The push to bring a casino to Coney Island is gaining steam as three organizations announced they have partnered with Thor Equities in their bid to bring a casino to People’s Playground.
Saratoga Casino Holdings, the Chickasaw Nation and Legends have joined Thor Equities’ bid for a “comprehensive casino, hotel and entertainment proposition” at Coney Island as the state prepares to issue three new casino licenses in downstate New York. Development company Thor Equities — owned by Coney Island native and entertainment district co-owner Joe Sitt — has been looking at permits since last summer.
If their bid is accepted, the group said in a statement Tuesday that Thor will develop the property, Saratoga Casino Holdings and the Chickasaw Nation will partner to operate the casino operations and Legends will be the “development partner and entertainment”. The group says a casino would be a boon to the peninsula’s economy, which relies heavily on summer tourism.
“New York will always be our home, and we’re excited to have the opportunity to reclaim Coney Island’s legacy and bring new economic potential to an iconic neighborhood,” Sitt said in a statement. “With our incredible partners, we are committed to creating lasting prosperity for a community and its residents and making Coney Island a vibrant year-round destination for everyone. Together we have the track record of development, operations, gaming, entertainment and job creation that best suits Coney Island for safety and vibrancy for the next century.”
The Chickasaw Nation operates dozens of casinos across the country with its business entity, Global Gaming Solutions LLC. The company already has a strong partnership with Legends, Global Gaming President Bill Lance said, and hopes to expand and build on that partnership to “bring new life to this iconic New York landmark.”
The group said it is committed to employing local Coney Island residents and partnering with local businesses, and plans to create a hospitality and gaming-focused job training program for residents of Brooklyn and Queens. They claim their bid will create at least 2,500 temporary construction jobs and “thousands” of permanent jobs.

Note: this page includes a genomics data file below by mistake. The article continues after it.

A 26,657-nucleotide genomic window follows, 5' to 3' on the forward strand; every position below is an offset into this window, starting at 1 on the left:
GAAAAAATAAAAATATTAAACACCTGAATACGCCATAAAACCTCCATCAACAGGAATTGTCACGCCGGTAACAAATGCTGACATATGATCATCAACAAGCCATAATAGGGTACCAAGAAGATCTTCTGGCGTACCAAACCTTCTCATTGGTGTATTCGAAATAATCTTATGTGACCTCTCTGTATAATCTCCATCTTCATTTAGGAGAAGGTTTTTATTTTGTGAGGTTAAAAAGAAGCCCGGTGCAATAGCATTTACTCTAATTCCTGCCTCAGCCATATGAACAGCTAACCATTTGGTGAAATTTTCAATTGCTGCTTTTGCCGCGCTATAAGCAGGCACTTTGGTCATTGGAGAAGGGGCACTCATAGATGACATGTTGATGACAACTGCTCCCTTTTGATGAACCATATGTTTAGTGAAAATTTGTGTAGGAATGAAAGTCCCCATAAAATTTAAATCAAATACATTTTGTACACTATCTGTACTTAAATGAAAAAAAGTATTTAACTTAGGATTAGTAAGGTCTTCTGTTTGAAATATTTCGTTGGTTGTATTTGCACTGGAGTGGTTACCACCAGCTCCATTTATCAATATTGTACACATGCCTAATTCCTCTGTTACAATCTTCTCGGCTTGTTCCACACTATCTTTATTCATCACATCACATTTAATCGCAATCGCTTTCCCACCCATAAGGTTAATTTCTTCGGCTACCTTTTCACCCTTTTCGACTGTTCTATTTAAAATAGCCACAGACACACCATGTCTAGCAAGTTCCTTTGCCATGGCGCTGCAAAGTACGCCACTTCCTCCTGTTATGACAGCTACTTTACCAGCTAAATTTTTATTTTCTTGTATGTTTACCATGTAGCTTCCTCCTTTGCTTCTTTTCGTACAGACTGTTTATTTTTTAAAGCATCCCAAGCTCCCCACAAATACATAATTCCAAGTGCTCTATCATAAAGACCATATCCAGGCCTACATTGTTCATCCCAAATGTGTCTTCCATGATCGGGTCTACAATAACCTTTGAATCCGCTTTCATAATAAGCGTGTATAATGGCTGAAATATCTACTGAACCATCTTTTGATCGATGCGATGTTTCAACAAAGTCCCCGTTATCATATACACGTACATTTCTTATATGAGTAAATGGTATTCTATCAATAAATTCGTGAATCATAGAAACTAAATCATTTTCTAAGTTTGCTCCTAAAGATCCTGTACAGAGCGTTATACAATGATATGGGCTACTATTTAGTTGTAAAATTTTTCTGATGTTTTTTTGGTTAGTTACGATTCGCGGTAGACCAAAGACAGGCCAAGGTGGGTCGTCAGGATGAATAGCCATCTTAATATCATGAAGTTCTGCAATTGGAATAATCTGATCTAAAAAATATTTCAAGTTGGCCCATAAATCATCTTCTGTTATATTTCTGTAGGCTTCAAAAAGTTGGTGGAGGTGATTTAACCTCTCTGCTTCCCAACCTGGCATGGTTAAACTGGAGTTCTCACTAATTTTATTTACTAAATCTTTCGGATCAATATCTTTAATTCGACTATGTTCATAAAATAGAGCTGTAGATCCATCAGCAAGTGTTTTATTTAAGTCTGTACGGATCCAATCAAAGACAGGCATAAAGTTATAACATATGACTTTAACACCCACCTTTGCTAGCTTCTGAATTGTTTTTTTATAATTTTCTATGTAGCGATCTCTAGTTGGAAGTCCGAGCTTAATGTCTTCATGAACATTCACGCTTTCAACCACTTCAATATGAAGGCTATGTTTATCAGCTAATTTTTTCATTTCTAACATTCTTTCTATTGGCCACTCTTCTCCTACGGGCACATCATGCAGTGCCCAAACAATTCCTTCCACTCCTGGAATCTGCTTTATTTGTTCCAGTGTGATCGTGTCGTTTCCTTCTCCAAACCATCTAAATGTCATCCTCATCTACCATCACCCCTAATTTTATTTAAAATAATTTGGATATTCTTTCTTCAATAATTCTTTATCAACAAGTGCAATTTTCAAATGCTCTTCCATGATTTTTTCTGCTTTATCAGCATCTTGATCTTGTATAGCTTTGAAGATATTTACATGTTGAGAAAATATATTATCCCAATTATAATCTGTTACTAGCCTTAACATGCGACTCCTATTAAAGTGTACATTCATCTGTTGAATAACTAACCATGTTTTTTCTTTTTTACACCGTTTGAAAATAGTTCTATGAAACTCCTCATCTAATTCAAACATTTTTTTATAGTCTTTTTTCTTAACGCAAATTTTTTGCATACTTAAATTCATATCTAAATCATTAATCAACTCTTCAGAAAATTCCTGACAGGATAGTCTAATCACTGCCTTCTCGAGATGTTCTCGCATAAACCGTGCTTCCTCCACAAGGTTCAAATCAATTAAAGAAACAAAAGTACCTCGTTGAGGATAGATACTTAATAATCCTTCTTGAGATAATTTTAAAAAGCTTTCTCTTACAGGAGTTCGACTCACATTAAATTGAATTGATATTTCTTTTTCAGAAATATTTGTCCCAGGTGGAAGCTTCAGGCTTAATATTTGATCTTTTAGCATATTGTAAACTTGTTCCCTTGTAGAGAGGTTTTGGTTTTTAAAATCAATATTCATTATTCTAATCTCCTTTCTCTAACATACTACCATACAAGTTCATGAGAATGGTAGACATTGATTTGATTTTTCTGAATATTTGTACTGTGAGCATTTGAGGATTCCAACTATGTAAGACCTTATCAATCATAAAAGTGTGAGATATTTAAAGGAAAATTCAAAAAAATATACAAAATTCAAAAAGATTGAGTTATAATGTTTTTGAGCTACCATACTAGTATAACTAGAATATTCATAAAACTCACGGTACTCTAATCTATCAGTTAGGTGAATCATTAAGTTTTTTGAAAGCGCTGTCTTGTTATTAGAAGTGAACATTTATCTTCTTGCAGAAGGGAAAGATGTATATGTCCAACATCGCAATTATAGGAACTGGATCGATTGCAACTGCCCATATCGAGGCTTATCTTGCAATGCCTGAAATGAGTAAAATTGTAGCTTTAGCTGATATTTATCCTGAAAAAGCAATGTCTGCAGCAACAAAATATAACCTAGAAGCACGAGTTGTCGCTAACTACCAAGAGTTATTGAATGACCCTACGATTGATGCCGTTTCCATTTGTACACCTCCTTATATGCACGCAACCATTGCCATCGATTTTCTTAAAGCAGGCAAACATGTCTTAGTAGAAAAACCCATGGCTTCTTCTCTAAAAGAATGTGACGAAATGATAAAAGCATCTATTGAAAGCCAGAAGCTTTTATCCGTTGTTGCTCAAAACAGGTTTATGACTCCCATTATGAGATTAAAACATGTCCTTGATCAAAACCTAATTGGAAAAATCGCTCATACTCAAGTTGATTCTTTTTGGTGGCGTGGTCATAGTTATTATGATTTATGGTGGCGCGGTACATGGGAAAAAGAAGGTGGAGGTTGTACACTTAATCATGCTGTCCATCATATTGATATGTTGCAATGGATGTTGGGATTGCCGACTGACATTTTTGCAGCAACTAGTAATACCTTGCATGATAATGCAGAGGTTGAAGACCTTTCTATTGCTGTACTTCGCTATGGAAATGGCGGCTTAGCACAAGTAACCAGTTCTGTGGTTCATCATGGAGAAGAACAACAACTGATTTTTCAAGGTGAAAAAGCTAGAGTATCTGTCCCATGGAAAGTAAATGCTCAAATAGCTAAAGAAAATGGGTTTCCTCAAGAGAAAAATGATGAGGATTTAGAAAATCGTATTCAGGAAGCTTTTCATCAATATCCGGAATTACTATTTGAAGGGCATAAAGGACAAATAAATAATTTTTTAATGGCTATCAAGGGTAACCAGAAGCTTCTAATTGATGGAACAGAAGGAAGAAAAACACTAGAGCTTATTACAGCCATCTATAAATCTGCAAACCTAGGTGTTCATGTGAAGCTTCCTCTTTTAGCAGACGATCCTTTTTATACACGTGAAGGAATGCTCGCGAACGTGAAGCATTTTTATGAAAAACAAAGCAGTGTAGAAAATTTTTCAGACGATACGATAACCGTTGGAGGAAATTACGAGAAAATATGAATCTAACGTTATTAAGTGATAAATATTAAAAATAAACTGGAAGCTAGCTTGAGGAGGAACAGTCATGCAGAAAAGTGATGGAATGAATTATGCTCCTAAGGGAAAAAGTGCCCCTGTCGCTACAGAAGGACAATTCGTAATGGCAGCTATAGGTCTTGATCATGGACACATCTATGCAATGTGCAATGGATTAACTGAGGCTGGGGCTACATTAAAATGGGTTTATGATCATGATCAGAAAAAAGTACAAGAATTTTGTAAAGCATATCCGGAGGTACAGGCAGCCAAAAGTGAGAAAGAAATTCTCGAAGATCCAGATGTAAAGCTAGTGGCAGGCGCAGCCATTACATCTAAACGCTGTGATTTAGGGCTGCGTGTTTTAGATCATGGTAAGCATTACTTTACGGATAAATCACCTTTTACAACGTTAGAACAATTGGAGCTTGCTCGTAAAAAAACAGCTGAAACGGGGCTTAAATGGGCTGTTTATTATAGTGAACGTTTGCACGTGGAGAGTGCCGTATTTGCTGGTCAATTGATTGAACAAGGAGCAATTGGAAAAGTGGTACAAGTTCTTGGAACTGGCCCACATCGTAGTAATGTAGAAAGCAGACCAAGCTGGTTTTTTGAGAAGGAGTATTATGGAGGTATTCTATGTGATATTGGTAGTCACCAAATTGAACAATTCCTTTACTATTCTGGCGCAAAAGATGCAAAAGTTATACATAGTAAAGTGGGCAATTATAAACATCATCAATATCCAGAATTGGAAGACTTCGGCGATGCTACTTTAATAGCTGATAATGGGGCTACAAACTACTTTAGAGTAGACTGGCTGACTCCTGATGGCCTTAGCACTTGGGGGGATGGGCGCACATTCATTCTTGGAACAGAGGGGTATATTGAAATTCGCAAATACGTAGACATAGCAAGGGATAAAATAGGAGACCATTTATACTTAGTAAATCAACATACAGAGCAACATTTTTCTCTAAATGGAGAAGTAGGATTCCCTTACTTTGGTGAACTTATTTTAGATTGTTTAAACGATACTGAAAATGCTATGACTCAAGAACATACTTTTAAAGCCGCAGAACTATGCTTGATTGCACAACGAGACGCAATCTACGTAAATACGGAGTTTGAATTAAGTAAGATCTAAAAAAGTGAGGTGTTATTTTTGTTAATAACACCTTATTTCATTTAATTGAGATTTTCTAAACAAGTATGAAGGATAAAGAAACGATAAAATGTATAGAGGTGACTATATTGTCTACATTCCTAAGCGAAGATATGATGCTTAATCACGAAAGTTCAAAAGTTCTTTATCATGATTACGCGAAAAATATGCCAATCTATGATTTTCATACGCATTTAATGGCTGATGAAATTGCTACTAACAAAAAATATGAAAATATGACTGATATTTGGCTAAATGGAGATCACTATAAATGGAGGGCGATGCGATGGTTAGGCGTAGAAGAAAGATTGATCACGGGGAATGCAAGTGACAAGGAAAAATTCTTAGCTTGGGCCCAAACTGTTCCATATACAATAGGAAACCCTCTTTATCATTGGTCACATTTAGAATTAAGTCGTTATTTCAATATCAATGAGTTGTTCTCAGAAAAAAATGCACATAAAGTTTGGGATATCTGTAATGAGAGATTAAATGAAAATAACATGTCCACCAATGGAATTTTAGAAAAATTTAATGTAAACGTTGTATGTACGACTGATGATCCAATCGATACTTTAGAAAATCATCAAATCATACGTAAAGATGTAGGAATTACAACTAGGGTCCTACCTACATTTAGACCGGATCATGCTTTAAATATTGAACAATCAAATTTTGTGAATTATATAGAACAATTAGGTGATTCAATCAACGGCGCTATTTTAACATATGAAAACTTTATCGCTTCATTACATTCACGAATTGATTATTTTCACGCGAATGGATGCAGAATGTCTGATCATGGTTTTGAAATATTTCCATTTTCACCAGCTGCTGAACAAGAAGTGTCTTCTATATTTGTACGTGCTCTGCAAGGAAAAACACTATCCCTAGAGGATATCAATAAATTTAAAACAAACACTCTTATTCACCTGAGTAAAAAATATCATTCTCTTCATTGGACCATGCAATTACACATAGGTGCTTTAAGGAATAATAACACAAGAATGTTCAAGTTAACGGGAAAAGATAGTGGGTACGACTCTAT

Earlier this year, Mayor Eric Adams said he would like at least two of the three available licenses to be issued in New York City — saying they would create thousands of jobs for New Yorkers.
“This project will finally boost our local economy in a way that will make Coney Island a year-round destination,” said Brooklyn Chamber of Commerce President and CEO Randy Peers. “Most importantly, it will create full-time, year-round employment for our local residents who can develop their careers and serve the community in which they grew up.”
The Coney Island community is responding
Not everyone in Coney Island is convinced the potential casino will actually benefit the neighborhood. Longtime Coney Island resident and environmental activist Ida Sanoff told The Brooklyn Paper on Tuesday that the neighborhood is not ready to support a massive entertainment complex. The neighborhood is dead in the winter because the parking promised in the 2009 redevelopment doesn’t exist, he said, and traffic is bad enough without adding tour buses into the mix.
“I think the bottom line is that all of this benefits developers who don’t live in the community, and the Coney community is famous for being very, very fragmented, and they’re just taking advantage of that,” Sanoff said. “You look at Atlantic City, it hasn’t brought anything to the neighborhood. There’s a block along the beach that has a casino and the rest of the neighborhood is still a disaster.”
Brookyn Community Board 13, which serves Coney Island, declined to comment on the announcement.
This is breaking news and will be updated as more information becomes available.